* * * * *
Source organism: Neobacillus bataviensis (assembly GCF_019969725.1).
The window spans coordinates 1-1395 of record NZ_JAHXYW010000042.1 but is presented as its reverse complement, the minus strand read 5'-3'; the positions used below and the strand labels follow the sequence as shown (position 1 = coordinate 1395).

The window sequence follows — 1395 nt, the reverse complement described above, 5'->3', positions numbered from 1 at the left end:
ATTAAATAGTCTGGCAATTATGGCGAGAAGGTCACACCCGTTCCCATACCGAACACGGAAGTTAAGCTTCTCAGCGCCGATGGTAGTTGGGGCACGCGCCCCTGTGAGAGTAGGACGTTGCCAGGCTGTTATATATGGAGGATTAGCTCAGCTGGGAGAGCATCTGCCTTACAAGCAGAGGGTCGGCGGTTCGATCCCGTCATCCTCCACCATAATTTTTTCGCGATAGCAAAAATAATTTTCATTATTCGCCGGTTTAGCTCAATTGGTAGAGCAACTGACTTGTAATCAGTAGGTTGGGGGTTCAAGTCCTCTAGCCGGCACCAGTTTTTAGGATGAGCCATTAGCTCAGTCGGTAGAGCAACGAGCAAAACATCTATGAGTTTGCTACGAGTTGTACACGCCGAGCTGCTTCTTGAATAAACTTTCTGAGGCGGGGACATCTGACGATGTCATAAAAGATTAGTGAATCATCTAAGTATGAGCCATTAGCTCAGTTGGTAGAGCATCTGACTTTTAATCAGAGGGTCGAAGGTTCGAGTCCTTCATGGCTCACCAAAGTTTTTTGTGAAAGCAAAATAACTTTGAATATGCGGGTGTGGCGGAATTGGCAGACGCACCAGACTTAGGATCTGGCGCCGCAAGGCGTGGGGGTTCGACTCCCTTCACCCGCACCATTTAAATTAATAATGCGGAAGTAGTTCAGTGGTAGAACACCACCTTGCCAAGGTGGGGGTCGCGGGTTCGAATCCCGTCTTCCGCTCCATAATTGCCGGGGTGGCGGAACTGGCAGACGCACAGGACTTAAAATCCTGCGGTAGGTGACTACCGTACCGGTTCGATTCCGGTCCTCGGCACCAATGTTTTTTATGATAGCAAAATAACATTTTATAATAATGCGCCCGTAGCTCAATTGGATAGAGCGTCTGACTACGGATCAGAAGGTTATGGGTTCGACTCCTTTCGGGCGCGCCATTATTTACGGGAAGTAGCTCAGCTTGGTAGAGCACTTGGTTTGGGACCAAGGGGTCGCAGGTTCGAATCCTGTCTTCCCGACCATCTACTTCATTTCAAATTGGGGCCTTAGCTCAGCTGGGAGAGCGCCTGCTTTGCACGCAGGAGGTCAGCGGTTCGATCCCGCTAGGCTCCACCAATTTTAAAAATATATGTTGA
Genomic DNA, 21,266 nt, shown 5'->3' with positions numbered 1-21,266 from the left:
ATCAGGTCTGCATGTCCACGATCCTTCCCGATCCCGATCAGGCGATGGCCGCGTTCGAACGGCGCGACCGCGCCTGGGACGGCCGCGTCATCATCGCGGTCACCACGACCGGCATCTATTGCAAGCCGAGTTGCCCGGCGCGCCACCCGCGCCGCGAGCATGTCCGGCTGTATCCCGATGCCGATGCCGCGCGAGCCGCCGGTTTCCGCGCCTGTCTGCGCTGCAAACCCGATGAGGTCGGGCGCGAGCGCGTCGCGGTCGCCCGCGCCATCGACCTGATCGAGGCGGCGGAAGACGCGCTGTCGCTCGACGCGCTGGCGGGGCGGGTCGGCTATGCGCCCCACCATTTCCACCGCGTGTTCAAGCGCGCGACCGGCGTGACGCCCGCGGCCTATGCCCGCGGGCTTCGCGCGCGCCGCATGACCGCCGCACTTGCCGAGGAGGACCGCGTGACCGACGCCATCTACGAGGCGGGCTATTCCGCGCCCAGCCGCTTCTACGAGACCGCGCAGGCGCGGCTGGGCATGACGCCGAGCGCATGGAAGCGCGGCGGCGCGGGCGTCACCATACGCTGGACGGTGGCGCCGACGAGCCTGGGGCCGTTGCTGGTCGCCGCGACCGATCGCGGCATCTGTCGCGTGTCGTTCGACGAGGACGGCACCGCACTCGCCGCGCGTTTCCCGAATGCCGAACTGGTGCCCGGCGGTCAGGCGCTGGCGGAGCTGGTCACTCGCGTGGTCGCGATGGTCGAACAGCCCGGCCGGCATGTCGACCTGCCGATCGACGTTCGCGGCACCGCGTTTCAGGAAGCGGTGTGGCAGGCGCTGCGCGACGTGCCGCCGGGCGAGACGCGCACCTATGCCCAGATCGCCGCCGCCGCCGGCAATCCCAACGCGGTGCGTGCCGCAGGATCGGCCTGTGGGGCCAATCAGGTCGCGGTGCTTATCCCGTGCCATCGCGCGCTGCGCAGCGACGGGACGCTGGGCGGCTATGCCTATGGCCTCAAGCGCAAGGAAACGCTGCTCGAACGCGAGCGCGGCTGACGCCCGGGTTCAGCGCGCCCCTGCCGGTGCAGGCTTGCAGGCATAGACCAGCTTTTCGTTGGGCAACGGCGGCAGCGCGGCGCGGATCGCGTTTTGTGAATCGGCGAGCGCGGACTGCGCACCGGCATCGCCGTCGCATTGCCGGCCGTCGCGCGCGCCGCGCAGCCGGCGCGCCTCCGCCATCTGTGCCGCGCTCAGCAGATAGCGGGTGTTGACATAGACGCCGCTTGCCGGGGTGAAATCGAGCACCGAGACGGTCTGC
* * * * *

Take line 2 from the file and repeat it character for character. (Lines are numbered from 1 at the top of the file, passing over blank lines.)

The window spans coordinates 1-1395 of record NZ_JAHXYW010000042.1 but is presented as its reverse complement, the minus strand read 5'-3'; the positions used below and the strand labels follow the sequence as shown (position 1 = coordinate 1395).